Sunday, August 15, 2010
For Posterity's Sake: Week in Review 82
"Don't you love New York in the fall? It makes me wanna buy school supplies. I would send you a bouquet of newly sharpened pencils if I knew your name and address. On the other hand, this not knowing has its charms." - Joe Fox, You've Got Mail
I can smell the graphite shavings in the air. The neighborhood children's free form play has taken on the footwork of two-a-day football drills. Mothers are stashing school supplies. Teachers' hands are gloved in chalk powder.
Audrey has yet to start school, but I can feel it all around us: the rush and rumble of one season giving way to another. We have been carried in the tide, our own week of rush and rumble: preparations and anticipation as we carry on our business of squeezing every last drop of summer.
The first time I heard Joe Fox utter that quote, I had a goosebump moment and the urge to tie a ribbon around a handful of pencils. Each year as the summer growing season ends, fall brings on a new kind of growing: one requiring backpacks and binders (that we called trapper keepers) - storage for the artifacts of a year of learning to come. Even as we equip ourselves for fall and the school days to come, I find myself putting other things by - storing the moments left, the moments past, the best of the weeks gone by.
A few of our moments from last week:
On Thursday, Audrey spoke with a friend on the phone. This friend has a pet bird who had laid three eggs. Audrey (enamored with this bird) eagerly shared this news with her Mamaw.
"What color are the eggs?" Mamaw asked.
"I don't know. I don't live there," Audrey said.
We spent Thursday evening having dinner with my parents. As we drove home, Audrey yelled from the backseat, "All the good prophets run."
When we pulled into the driveway, Audrey said, "Excuse me!" Jason and I paused, waiting in the car for what she had to say. A few minutes passed in silence.
"Yes?" I asked.
"I farted. Papaw said I should say excuse me when I fart."
Friday, the family was snacking on graham crackers that Audrey knew had not been in the house the day before. Normally, Audrey goes with me to the store, but I had run out late the night before after putting her to bed.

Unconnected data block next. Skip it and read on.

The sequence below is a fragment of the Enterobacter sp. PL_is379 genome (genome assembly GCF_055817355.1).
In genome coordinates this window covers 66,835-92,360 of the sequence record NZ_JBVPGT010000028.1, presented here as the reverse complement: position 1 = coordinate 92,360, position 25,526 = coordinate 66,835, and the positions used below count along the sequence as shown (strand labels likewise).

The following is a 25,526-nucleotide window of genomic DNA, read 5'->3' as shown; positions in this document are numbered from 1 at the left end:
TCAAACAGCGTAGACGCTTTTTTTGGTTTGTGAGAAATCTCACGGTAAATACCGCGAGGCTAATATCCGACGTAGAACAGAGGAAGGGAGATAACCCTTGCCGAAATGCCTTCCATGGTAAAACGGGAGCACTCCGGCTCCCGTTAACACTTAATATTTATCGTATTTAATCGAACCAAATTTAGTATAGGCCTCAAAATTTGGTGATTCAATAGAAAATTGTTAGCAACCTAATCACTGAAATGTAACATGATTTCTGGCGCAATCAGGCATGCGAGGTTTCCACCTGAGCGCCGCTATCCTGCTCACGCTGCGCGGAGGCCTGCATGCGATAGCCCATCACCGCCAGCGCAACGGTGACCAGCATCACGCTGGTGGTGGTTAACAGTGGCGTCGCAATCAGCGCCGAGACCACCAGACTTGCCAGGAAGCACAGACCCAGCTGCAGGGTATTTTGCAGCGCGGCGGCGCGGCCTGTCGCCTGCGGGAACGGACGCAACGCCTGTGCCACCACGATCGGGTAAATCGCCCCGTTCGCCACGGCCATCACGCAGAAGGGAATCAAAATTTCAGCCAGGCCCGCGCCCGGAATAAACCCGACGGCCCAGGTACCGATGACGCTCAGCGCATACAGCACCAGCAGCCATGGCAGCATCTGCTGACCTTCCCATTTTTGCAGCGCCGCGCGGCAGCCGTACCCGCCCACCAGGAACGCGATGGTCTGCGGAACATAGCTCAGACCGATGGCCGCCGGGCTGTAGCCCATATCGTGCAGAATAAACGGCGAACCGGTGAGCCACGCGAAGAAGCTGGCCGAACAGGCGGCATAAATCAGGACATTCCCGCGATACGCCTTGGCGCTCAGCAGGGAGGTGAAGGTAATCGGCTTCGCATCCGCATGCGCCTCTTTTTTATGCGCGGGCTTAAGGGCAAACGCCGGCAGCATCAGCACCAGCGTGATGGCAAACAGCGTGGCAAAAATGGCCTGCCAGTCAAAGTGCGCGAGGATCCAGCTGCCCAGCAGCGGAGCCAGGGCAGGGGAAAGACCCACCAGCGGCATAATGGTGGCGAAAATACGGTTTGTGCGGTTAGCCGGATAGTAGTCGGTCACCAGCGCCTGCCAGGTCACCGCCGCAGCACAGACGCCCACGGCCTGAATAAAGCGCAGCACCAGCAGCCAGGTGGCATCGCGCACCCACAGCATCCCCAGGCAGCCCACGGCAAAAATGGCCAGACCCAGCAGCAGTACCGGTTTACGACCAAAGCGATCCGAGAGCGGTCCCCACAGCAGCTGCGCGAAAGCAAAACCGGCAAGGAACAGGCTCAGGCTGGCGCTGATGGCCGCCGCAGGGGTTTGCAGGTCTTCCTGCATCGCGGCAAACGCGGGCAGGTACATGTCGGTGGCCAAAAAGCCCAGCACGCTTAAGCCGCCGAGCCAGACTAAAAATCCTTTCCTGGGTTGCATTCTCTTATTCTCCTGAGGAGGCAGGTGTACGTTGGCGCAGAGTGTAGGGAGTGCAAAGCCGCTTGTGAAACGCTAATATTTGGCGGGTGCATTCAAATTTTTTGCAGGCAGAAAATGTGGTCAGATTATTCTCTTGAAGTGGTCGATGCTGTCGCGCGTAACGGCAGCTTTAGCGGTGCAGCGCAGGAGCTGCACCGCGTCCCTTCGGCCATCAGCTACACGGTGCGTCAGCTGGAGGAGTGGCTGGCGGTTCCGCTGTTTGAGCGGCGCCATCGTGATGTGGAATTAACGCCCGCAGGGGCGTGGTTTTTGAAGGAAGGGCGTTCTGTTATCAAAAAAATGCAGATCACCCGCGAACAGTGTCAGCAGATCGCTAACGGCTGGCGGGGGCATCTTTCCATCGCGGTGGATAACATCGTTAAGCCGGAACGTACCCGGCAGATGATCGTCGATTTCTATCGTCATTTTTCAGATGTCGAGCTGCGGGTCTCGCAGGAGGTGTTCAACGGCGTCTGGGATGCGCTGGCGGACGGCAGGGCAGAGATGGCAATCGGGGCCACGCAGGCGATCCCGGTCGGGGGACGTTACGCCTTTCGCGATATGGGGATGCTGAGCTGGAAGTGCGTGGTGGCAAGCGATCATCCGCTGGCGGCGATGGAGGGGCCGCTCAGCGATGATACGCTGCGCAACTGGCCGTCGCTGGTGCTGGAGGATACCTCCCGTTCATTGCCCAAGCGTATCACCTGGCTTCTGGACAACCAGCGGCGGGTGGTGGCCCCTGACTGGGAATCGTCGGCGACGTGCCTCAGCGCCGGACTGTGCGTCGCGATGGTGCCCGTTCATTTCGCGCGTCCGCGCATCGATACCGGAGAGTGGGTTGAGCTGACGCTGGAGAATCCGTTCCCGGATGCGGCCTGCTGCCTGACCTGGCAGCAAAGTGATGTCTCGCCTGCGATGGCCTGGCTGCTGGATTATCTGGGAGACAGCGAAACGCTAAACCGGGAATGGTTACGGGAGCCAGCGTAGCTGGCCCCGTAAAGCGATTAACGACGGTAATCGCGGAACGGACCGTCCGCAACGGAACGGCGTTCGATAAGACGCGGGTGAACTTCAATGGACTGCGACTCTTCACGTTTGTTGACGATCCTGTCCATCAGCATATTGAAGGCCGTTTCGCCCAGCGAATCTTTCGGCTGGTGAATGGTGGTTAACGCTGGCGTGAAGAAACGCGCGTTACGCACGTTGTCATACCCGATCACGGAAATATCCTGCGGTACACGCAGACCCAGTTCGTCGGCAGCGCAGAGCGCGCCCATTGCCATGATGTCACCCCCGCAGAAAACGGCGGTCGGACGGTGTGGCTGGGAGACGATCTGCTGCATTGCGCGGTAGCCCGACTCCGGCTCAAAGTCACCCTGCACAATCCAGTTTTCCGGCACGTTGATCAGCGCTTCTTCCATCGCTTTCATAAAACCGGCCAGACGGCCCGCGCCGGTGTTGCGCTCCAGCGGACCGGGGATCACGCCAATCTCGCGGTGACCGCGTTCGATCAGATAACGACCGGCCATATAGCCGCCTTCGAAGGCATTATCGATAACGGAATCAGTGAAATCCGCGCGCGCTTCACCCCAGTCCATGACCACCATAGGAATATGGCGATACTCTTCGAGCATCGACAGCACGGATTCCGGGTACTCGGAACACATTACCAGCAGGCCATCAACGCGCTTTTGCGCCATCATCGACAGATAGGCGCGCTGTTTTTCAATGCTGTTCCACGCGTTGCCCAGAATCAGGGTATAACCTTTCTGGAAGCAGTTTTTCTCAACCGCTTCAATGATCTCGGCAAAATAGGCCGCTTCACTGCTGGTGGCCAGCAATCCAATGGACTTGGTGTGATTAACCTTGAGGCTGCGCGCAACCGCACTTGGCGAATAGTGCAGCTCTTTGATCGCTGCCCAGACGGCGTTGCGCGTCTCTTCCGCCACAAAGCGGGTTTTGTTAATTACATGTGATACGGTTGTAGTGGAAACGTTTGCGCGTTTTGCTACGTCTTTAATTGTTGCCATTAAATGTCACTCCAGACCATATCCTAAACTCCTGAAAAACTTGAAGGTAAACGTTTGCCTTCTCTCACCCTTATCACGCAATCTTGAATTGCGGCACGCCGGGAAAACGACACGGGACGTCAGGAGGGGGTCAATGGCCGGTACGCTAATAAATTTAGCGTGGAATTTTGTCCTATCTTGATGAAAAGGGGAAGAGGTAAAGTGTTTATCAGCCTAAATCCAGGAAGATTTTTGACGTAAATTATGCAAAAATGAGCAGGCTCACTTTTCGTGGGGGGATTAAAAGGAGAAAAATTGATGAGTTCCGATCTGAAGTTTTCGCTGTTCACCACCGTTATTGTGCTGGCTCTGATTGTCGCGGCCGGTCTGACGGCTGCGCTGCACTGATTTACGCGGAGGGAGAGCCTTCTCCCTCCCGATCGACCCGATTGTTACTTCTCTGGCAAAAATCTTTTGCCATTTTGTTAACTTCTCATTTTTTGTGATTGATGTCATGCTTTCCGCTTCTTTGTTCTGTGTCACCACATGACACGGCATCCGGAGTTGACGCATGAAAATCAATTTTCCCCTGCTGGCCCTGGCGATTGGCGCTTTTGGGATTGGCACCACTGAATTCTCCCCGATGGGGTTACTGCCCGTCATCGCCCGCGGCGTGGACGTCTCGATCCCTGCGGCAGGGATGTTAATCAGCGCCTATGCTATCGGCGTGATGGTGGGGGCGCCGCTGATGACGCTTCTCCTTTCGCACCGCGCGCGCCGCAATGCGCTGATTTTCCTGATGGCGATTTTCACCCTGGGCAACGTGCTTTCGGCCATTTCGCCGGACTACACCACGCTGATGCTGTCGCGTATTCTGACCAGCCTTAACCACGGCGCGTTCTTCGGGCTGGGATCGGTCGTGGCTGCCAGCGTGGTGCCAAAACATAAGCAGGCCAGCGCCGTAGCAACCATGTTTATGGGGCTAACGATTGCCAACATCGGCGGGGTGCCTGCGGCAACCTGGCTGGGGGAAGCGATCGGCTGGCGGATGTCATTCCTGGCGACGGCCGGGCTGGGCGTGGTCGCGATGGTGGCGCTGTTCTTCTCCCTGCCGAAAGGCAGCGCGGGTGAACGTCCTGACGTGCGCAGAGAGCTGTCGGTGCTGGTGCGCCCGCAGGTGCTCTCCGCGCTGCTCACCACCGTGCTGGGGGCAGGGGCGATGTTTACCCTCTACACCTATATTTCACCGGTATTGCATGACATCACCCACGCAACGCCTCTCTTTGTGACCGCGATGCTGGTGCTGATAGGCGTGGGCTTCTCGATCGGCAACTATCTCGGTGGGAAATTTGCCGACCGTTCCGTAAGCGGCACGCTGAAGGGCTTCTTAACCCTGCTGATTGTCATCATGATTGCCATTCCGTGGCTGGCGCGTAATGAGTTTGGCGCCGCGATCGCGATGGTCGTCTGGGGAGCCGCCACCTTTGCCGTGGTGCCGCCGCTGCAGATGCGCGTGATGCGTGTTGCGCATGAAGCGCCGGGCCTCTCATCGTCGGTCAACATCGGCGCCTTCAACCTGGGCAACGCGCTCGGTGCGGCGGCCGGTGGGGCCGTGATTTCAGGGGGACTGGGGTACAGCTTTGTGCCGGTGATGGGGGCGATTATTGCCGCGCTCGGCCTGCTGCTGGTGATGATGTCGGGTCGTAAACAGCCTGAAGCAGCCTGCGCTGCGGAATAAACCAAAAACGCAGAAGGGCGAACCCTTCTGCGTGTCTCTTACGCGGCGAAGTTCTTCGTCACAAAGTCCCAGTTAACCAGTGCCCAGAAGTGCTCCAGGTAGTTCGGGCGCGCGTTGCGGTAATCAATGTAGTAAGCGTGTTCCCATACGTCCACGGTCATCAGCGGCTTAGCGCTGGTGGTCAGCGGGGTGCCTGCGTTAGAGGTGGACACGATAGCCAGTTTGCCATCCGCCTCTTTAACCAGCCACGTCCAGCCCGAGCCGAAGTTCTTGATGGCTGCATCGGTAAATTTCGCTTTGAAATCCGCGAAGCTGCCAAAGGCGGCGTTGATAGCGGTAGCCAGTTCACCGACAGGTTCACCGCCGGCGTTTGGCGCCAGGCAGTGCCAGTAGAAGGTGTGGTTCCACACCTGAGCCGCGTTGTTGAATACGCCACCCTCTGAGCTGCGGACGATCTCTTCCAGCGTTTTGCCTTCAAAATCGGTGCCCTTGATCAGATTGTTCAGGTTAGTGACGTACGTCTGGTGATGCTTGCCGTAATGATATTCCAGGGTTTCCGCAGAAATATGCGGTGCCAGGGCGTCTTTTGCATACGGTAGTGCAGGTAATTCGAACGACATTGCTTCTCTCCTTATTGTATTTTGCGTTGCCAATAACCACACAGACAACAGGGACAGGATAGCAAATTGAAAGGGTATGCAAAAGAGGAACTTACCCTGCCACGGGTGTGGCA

"Did you get those when I was asleep?" she asked.
She was silent for a couple minutes. "It's okay if you go to the store when I'm asleep. I don't get scared because I don't know," she said. (After we laughed, Jason and I quickly explained that he had stayed at home with her and we would never leave her by herself, even if she was asleep and wouldn't know).
Fall, and school, and pencil bouquets are upon us, knocking at the door. But before they sweep through the threshold, we're going to cling tightly to these last few days of summer and sun and life unstructured. Because, soon, our littlest one will be pulling himself up and propelling himself forward and our oldest will grab her backpack and go off to be molded in ways we cannot know yet. But, this not knowing has its charms.
*There are a few more moments from the week I have to share with you, but I don't have the paper that I wrote them down on, so when I have it in hand, I'll have to add them in. I will be in and out of this space this week as we try to squeeze in as much summer as we can before it passes.
The ones I forgot:
On Monday, Audrey was holding a barrette. "This hair thing is a part of my life." Later, that part of her life got stepped on and broken after she left it on the floor.
Tuesday morning, she came into my bedroom very serious. "How do I get the ticklish off me?" she asked.